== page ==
As I drive around admittedly small parts of our green and pleasant land, it seems to me that more people have remembered Remembrance this year than ever before. In my own village, giant poppies are displayed around the green, as they are in many other places. Only yesterday, I drove through Charfield and was genuinely moved by what I saw. Poppies were everywhere, placed with love and thought. It was quite beautiful.
It could be that it is 100 years since Armistice Day in World War One. Or it could be that the importance of remembering those who died in armed conflict are finally getting the national recognition and acknowledgment they so richly deserve.
I have done to death my own personal reasons for remembering at this time of year and my firm belief that Remembrance, and everything goes with it, including wearing the poppy, is a personal matter. No one should have to explain why they are not wearing a poppy because if you think they should, what was the sacrifice for? Essentially, it is all about the freedoms we enjoy today.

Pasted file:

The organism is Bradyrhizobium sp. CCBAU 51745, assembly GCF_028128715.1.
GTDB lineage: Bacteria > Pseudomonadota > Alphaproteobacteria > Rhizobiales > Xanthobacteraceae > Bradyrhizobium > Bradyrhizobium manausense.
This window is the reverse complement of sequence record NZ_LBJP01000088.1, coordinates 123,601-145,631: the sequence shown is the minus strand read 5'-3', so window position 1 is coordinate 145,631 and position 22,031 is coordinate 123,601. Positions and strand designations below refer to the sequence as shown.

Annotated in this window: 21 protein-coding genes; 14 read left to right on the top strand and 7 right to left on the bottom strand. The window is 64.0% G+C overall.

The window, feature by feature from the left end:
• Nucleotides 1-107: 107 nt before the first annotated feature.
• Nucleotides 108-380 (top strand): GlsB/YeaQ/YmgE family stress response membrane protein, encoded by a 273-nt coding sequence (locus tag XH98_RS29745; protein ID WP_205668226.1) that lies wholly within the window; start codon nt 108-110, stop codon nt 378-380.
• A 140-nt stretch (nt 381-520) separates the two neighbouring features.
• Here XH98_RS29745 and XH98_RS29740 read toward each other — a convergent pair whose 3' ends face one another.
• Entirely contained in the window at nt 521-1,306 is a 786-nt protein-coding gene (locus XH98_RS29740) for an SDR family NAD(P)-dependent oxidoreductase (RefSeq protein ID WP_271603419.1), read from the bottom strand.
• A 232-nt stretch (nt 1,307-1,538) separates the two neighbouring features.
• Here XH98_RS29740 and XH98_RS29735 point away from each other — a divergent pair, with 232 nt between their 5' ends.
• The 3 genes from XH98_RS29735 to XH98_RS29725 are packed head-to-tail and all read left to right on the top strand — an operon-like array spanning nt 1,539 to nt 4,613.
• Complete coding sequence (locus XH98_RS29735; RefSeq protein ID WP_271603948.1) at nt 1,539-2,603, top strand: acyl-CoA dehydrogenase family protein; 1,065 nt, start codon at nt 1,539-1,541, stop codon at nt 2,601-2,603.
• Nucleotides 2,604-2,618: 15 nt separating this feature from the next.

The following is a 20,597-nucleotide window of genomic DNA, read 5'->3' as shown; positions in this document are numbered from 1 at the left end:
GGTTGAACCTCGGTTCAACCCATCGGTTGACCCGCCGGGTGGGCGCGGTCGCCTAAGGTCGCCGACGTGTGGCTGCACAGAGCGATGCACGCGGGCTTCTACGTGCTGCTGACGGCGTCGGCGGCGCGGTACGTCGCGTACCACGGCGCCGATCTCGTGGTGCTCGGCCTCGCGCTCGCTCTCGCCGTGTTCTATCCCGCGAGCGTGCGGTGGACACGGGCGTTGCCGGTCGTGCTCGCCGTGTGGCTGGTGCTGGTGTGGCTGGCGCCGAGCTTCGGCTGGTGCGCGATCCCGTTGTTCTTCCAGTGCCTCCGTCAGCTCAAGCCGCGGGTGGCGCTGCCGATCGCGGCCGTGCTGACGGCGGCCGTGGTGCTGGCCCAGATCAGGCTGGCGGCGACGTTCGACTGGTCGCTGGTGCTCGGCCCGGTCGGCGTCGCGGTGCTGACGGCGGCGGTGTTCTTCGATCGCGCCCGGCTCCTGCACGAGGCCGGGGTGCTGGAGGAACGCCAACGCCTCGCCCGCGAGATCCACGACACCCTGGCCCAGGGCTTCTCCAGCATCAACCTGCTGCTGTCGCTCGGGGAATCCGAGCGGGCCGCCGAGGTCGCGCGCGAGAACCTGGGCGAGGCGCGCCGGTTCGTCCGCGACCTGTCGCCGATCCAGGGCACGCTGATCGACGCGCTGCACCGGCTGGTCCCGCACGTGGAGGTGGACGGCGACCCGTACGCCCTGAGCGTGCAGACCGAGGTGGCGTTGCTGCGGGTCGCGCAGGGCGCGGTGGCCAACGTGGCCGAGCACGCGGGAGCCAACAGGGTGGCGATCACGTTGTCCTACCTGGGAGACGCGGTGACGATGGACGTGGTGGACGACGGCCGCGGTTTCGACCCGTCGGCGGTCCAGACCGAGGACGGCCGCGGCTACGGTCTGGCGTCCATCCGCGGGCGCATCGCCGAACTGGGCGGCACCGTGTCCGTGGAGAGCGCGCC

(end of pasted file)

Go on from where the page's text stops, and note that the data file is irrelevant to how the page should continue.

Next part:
People are free to attendance Remembrance services, too. I choose not to attend organised services because I spend that time privately, in my own thoughts, thinking of those who went before and those in my family who almost didn’t make it through the wars.
Remembrance should not be a time of hate and division, as we saw at a particular football match last weekend. The heroism of our armed forces should always be remembered respectfully, as a unifying force. It is not a time for faux anger about who is and who isn’t a poppy wearer and who cares more about the fallen than anyone else.